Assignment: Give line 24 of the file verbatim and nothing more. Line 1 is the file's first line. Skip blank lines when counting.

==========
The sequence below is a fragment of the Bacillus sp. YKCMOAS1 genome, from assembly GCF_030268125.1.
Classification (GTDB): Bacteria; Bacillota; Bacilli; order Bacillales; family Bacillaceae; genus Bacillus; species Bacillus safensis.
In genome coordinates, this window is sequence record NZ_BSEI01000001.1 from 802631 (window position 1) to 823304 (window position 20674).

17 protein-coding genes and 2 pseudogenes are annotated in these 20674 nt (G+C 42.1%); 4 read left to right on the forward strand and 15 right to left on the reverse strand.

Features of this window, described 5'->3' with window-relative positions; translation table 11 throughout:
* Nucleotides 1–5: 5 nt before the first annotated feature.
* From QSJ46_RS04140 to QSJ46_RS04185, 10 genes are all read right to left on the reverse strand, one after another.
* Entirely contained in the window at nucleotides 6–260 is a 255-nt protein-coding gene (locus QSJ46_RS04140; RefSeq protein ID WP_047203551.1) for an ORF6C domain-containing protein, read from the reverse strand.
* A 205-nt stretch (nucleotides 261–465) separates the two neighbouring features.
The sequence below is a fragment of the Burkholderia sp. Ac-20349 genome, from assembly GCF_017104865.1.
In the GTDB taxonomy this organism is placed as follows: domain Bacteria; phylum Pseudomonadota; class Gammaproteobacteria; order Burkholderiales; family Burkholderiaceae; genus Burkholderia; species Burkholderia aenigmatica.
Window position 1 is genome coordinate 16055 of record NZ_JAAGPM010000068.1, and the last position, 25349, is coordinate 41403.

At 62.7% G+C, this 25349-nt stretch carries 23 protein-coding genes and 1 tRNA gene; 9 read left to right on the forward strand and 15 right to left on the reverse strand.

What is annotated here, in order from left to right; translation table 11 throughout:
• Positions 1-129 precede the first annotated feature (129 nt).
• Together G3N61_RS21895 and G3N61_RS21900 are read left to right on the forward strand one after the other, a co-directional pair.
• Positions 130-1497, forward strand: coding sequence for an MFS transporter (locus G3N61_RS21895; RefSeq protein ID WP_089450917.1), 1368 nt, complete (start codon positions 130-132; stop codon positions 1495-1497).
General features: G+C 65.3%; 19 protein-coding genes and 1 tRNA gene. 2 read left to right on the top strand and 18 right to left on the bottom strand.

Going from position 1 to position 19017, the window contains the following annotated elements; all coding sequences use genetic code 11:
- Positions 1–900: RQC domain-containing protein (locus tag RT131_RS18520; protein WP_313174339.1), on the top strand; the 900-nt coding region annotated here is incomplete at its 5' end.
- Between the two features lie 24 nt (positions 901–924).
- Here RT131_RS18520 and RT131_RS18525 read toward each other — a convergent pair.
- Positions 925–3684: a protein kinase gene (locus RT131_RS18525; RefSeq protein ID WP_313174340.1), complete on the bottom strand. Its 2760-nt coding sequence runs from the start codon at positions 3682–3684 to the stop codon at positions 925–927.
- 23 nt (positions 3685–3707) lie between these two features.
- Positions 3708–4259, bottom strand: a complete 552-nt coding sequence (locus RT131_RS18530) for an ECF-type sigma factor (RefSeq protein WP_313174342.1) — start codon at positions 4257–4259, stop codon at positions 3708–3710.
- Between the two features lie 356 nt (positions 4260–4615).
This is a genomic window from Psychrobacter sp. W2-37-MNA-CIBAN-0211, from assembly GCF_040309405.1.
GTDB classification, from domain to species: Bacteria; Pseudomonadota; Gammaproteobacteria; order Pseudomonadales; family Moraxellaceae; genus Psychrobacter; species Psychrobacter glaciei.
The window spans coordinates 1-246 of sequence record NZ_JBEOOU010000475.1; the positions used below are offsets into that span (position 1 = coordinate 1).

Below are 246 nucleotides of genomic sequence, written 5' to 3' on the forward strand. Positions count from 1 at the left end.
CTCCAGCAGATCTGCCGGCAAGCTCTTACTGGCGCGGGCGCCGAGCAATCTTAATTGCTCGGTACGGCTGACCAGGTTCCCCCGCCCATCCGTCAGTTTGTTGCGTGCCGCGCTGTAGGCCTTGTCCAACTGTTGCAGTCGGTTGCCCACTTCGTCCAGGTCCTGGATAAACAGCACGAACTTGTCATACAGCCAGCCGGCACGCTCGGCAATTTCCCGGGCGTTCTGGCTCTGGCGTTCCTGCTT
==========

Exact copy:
- 23 nt (positions 3685–3707) lie between these two features.